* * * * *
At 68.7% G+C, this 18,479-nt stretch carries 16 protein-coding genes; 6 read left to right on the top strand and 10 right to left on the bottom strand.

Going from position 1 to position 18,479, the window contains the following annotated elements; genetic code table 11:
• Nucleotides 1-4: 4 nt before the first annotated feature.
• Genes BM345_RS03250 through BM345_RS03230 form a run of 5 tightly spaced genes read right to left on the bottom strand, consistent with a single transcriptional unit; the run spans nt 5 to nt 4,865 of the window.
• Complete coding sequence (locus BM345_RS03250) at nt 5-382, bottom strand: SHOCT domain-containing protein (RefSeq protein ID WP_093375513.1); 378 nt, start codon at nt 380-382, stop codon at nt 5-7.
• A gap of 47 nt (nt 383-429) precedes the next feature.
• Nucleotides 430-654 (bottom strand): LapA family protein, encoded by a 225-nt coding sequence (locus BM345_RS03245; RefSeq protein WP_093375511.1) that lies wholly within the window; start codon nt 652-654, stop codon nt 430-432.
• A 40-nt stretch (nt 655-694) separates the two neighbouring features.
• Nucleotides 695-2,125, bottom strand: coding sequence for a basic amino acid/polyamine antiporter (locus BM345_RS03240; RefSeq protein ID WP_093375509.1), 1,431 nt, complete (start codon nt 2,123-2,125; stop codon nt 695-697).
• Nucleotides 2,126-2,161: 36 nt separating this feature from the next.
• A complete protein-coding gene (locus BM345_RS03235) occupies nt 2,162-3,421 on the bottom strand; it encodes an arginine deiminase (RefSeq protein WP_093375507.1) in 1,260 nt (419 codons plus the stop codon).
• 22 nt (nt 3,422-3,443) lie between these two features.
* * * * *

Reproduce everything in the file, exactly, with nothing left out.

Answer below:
At 68.7% G+C, this 18,479-nt stretch carries 16 protein-coding genes; 6 read left to right on the top strand and 10 right to left on the bottom strand.

Going from position 1 to position 18,479, the window contains the following annotated elements; genetic code table 11:
• Nucleotides 1-4: 4 nt before the first annotated feature.
• Genes BM345_RS03250 through BM345_RS03230 form a run of 5 tightly spaced genes read right to left on the bottom strand, consistent with a single transcriptional unit; the run spans nt 5 to nt 4,865 of the window.
• Complete coding sequence (locus BM345_RS03250) at nt 5-382, bottom strand: SHOCT domain-containing protein (RefSeq protein ID WP_093375513.1); 378 nt, start codon at nt 380-382, stop codon at nt 5-7.
• A gap of 47 nt (nt 383-429) precedes the next feature.
• Nucleotides 430-654 (bottom strand): LapA family protein, encoded by a 225-nt coding sequence (locus BM345_RS03245; RefSeq protein WP_093375511.1) that lies wholly within the window; start codon nt 652-654, stop codon nt 430-432.
• A 40-nt stretch (nt 655-694) separates the two neighbouring features.
• Nucleotides 695-2,125, bottom strand: coding sequence for a basic amino acid/polyamine antiporter (locus BM345_RS03240; RefSeq protein ID WP_093375509.1), 1,431 nt, complete (start codon nt 2,123-2,125; stop codon nt 695-697).
• Nucleotides 2,126-2,161: 36 nt separating this feature from the next.
• A complete protein-coding gene (locus BM345_RS03235) occupies nt 2,162-3,421 on the bottom strand; it encodes an arginine deiminase (RefSeq protein WP_093375507.1) in 1,260 nt (419 codons plus the stop codon).
• 22 nt (nt 3,422-3,443) lie between these two features.